Identifying unbiased information on drugs can be difficult, particularly since comparative effectiveness studies of drugs are uncommon. “Most of the data we’re getting on these drugs is produced by companies selling the drugs,” says Len Gray, division vice president of health system clinical services for Comprehensive Pharmacy Services. “When we can get objective, evidence-based information versus marketing-based information, it becomes much clearer which medications are truly best.”
To address this issue, Cedars-Sinai pharmacists grade the available research on drugs, with the highest grades (IA and IB) given to randomized controlled studies and the lowest grade (IV) given to expert committee reports or the experiences of respected authorities. “After we share all this evidence with the committee, decisions are made about how those drugs are going to be used,” Shane said.
For instance, the committee may recommend restrictions on the patients who receive a certain medication, how long the drug should be given, and whether an oral or intravenous formulation should be used. Costly drugs that are neither safer nor more effective than lower-cost alternatives will be left off the formulary with the understanding that physicians can order them on a case-by-case basis for a patient, pending discussions with a pharmacist.
Cleveland Clinic follows a similar drug-utilization review process as Cedars-Sinai. “We drive a lot of our formulary restrictions by adding them to our [electronic health record] system,” says Meghan Lehmann, coordinator of drug information services. “We have screens that pop up as providers are entering orders to ensure that they are aware that a medication they’re prescribing is, for example, restricted to certain patients. We also have alerts that pop up for pharmacists reminding them to verify any restricted drug orders with the prescribing physician.”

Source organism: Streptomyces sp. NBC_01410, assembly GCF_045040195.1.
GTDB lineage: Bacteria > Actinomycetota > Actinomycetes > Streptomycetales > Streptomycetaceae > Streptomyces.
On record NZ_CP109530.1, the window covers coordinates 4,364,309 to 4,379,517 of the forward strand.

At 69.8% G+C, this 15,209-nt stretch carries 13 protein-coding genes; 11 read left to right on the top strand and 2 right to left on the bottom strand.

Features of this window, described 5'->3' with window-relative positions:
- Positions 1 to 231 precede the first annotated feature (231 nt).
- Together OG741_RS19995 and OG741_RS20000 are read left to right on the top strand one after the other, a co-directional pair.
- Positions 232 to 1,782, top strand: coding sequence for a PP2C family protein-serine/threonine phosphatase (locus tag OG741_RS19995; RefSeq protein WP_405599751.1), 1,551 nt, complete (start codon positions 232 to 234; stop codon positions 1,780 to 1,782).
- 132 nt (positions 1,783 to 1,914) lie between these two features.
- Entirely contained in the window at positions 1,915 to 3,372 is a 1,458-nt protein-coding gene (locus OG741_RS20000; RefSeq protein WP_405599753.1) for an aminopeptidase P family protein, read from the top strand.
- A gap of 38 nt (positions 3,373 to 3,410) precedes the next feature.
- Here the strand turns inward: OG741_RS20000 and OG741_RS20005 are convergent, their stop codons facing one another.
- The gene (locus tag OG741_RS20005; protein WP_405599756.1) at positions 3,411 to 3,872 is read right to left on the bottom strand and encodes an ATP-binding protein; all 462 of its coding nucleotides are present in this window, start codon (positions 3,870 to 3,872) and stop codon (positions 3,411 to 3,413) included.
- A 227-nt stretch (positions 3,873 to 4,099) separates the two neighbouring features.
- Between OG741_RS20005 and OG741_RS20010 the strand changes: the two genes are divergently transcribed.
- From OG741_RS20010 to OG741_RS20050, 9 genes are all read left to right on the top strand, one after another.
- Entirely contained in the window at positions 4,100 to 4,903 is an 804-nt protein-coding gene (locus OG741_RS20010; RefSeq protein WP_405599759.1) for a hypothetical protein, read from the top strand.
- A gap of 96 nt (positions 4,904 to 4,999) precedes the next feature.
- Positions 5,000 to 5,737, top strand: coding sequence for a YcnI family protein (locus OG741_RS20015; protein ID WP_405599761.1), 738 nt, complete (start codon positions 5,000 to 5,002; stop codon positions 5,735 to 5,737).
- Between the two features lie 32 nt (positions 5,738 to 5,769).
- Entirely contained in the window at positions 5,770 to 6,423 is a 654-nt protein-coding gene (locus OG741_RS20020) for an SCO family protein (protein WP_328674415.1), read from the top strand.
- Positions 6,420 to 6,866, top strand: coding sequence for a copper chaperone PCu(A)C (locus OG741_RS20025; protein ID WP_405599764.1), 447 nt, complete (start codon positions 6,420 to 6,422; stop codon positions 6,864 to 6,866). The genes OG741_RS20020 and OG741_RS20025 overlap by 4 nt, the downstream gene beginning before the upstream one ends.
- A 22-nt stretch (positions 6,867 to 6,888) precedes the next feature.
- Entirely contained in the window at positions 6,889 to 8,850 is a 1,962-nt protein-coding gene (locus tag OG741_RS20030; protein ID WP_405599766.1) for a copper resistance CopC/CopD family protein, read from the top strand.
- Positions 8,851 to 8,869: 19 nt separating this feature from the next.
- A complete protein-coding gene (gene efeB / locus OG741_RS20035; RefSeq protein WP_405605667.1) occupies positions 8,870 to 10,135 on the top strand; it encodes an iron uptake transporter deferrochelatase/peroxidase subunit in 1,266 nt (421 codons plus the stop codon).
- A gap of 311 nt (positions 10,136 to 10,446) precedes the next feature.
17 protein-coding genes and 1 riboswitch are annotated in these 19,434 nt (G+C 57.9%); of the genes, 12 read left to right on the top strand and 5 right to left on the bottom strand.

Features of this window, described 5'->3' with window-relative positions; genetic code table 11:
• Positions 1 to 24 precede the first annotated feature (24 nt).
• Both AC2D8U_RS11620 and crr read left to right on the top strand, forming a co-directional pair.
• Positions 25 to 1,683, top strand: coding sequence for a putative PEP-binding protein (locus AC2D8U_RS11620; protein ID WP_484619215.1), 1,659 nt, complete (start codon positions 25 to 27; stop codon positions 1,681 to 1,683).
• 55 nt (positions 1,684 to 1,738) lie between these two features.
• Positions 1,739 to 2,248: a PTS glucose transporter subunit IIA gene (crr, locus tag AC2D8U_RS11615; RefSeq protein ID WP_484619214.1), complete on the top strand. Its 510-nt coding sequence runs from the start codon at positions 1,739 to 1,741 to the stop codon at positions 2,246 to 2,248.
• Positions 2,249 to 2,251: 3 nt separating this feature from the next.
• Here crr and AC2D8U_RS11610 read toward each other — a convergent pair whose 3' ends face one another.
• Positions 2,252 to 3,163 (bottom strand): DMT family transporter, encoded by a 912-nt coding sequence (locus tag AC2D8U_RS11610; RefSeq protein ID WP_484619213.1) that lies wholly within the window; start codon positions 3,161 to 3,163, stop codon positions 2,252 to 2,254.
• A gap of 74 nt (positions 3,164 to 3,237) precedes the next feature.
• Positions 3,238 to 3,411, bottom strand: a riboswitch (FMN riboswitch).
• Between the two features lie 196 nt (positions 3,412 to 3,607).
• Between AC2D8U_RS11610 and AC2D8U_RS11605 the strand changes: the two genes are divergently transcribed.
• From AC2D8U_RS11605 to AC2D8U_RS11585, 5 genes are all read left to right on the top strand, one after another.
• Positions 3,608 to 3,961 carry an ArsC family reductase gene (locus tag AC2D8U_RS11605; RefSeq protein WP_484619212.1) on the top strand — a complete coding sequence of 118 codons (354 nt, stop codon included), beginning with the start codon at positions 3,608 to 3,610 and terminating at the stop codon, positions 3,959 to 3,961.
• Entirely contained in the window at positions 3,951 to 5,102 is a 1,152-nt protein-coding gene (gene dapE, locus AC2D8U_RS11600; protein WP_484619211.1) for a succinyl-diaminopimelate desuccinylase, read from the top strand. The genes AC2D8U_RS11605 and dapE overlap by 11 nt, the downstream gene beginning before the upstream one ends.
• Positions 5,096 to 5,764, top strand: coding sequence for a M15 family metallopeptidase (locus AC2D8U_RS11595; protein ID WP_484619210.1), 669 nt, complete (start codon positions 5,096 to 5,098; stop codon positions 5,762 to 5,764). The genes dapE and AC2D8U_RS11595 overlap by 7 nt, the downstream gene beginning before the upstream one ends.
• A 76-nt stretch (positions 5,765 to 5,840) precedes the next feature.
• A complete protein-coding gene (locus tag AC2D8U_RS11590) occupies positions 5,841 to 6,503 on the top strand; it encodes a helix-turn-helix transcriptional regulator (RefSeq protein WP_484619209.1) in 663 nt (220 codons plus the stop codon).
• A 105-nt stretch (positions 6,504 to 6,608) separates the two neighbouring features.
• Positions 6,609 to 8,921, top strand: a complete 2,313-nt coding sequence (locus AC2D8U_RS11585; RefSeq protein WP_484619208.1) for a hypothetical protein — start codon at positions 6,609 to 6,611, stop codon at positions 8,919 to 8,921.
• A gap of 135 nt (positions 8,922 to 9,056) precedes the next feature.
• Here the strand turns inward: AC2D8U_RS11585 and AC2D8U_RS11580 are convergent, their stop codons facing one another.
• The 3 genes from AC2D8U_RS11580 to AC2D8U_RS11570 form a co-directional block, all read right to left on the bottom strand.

Interpreting price spikes
Another challenge for hospital pharmacies is staying on top of drug price increases, which often occur unexpectedly. Cleveland Clinic built a data analytics tool that alerts pharmacy staff to significant price spikes so they can work with physicians to rapidly identify lower-cost options. “The dashboard can spit out results in 24 to 48 hours,” says Rosner. “Before this, it would have taken weeks of manually going through spreadsheets and databases to get this information.”